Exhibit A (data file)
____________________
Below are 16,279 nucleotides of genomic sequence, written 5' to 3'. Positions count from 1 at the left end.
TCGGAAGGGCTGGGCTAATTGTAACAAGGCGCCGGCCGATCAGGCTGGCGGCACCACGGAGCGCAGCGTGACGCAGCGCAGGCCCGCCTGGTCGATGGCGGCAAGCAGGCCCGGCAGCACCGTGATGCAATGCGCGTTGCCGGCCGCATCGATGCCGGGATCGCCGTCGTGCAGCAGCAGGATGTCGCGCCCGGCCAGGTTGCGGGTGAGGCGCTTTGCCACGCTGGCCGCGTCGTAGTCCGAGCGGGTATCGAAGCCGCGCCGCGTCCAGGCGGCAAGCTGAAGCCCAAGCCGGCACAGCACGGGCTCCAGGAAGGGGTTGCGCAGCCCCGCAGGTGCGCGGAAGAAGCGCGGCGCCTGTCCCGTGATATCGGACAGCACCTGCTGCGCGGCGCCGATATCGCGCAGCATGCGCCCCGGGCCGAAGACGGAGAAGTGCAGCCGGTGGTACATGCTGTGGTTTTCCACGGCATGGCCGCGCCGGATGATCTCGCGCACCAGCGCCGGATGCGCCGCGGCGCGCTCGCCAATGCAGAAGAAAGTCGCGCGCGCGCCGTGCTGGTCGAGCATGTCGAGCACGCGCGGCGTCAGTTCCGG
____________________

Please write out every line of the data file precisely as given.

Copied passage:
Below are 16,279 nucleotides of genomic sequence, written 5' to 3'. Positions count from 1 at the left end.
TCGGAAGGGCTGGGCTAATTGTAACAAGGCGCCGGCCGATCAGGCTGGCGGCACCACGGAGCGCAGCGTGACGCAGCGCAGGCCCGCCTGGTCGATGGCGGCAAGCAGGCCCGGCAGCACCGTGATGCAATGCGCGTTGCCGGCCGCATCGATGCCGGGATCGCCGTCGTGCAGCAGCAGGATGTCGCGCCCGGCCAGGTTGCGGGTGAGGCGCTTTGCCACGCTGGCCGCGTCGTAGTCCGAGCGGGTATCGAAGCCGCGCCGCGTCCAGGCGGCAAGCTGAAGCCCAAGCCGGCACAGCACGGGCTCCAGGAAGGGGTTGCGCAGCCCCGCAGGTGCGCGGAAGAAGCGCGGCGCCTGTCCCGTGATATCGGACAGCACCTGCTGCGCGGCGCCGATATCGCGCAGCATGCGCCCCGGGCCGAAGACGGAGAAGTGCAGCCGGTGGTACATGCTGTGGTTTTCCACGGCATGGCCGCGCCGGATGATCTCGCGCACCAGCGCCGGATGCGCCGCGGCGCGCTCGCCAATGCAGAAGAAAGTCGCGCGCGCGCCGTGCTGGTCGAGCATGTCGAGCACGCGCGGCGTCAGTTCCGG